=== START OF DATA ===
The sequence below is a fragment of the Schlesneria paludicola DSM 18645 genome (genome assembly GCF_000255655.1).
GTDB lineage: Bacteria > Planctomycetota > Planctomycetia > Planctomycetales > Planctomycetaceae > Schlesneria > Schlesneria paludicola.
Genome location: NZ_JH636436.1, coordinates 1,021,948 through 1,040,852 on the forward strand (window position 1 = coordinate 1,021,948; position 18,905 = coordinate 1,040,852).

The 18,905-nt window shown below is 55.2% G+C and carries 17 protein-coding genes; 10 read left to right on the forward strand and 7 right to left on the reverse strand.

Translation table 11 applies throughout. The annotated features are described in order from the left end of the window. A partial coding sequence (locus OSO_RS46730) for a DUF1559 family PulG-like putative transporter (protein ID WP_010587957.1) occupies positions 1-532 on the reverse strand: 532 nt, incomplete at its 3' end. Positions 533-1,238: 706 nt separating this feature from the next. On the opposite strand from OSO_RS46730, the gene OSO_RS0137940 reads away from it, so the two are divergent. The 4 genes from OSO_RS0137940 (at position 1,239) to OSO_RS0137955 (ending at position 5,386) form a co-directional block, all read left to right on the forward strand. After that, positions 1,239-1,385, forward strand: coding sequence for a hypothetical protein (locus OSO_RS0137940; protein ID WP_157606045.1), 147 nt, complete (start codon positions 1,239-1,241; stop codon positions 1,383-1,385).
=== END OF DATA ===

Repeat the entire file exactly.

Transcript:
The sequence below is a fragment of the Schlesneria paludicola DSM 18645 genome (genome assembly GCF_000255655.1).
GTDB lineage: Bacteria > Planctomycetota > Planctomycetia > Planctomycetales > Planctomycetaceae > Schlesneria > Schlesneria paludicola.
Genome location: NZ_JH636436.1, coordinates 1,021,948 through 1,040,852 on the forward strand (window position 1 = coordinate 1,021,948; position 18,905 = coordinate 1,040,852).

The 18,905-nt window shown below is 55.2% G+C and carries 17 protein-coding genes; 10 read left to right on the forward strand and 7 right to left on the reverse strand.

Translation table 11 applies throughout. The annotated features are described in order from the left end of the window. A partial coding sequence (locus OSO_RS46730) for a DUF1559 family PulG-like putative transporter (protein ID WP_010587957.1) occupies positions 1-532 on the reverse strand: 532 nt, incomplete at its 3' end. Positions 533-1,238: 706 nt separating this feature from the next. On the opposite strand from OSO_RS46730, the gene OSO_RS0137940 reads away from it, so the two are divergent. The 4 genes from OSO_RS0137940 (at position 1,239) to OSO_RS0137955 (ending at position 5,386) form a co-directional block, all read left to right on the forward strand. After that, positions 1,239-1,385, forward strand: coding sequence for a hypothetical protein (locus OSO_RS0137940; protein ID WP_157606045.1), 147 nt, complete (start codon positions 1,239-1,241; stop codon positions 1,383-1,385).